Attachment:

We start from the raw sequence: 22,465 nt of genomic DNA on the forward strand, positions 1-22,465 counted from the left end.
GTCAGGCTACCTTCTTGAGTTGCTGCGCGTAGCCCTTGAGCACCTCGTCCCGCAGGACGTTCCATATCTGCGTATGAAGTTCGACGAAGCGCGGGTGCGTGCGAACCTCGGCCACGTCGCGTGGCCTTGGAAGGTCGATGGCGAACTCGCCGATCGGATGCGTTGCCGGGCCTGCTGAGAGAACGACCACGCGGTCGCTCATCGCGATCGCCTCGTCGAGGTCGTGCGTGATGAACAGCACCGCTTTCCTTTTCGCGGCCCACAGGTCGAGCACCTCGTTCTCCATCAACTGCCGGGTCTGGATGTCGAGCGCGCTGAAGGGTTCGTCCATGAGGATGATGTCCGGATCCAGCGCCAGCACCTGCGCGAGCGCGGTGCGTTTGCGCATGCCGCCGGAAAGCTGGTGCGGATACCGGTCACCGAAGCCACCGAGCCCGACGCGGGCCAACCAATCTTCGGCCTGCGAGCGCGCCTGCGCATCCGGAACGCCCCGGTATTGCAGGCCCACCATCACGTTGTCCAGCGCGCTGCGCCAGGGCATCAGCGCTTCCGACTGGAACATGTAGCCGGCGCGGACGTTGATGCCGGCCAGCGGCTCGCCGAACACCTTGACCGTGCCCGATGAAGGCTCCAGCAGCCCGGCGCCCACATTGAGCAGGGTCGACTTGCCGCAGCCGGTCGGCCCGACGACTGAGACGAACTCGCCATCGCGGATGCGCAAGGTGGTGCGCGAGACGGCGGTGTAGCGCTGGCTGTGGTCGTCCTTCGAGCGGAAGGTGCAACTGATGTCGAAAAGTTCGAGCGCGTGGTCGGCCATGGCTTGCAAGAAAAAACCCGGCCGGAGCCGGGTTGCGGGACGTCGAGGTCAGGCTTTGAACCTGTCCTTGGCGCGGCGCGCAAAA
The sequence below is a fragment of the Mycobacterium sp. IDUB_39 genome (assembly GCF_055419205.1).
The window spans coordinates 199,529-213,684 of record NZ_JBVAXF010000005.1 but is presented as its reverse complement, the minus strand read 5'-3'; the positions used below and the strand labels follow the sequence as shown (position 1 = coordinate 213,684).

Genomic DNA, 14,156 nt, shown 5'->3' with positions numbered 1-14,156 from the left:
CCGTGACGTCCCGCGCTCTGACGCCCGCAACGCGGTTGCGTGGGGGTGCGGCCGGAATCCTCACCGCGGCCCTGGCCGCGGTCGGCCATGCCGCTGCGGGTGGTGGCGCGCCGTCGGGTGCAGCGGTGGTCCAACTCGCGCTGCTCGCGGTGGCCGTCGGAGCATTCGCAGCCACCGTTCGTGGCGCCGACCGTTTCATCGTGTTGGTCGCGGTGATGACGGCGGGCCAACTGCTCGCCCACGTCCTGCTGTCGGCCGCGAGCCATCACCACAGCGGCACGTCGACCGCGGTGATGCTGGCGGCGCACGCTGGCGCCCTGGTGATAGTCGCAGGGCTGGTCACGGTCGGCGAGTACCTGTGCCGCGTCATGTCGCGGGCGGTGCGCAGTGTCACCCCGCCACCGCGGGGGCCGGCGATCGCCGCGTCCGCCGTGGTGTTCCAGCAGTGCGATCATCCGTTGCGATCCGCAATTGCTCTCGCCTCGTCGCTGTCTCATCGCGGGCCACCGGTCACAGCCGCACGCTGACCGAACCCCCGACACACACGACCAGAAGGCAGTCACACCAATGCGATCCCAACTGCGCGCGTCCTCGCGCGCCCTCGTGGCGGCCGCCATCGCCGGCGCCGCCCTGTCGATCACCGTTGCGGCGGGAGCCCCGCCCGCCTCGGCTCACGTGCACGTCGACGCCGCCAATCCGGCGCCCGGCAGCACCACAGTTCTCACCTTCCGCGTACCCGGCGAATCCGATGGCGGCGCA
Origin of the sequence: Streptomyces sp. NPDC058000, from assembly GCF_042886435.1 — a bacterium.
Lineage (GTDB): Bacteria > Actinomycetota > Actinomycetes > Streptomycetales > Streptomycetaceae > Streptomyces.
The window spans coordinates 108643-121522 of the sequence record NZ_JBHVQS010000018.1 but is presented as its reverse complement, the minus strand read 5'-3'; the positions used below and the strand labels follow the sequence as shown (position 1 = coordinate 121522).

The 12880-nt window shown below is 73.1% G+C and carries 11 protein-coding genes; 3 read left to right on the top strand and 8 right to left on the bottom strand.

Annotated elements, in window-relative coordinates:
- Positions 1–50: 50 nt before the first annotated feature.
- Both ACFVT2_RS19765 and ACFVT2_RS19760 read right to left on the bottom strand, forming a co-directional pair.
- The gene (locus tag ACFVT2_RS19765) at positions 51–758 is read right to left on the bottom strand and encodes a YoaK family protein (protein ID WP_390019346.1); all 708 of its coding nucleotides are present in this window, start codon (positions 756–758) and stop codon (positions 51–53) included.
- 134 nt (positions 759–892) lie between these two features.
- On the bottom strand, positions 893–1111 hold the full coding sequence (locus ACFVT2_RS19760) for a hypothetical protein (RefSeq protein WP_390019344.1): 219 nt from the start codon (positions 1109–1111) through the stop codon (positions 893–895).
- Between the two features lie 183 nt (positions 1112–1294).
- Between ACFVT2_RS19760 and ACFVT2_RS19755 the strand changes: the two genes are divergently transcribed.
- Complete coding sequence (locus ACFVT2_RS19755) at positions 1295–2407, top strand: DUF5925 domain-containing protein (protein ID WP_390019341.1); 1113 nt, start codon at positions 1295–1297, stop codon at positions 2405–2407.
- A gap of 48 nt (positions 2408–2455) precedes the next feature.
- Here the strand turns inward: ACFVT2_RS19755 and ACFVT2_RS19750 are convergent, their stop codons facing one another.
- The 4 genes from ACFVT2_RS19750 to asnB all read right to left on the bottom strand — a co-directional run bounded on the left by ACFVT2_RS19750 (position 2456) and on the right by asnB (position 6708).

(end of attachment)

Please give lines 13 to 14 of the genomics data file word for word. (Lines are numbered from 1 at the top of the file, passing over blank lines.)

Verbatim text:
- Both ACFVT2_RS19765 and ACFVT2_RS19760 read right to left on the bottom strand, forming a co-directional pair.
- The gene (locus tag ACFVT2_RS19765) at positions 51–758 is read right to left on the bottom strand and encodes a YoaK family protein (protein ID WP_390019346.1); all 708 of its coding nucleotides are present in this window, start codon (positions 756–758) and stop codon (positions 51–53) included.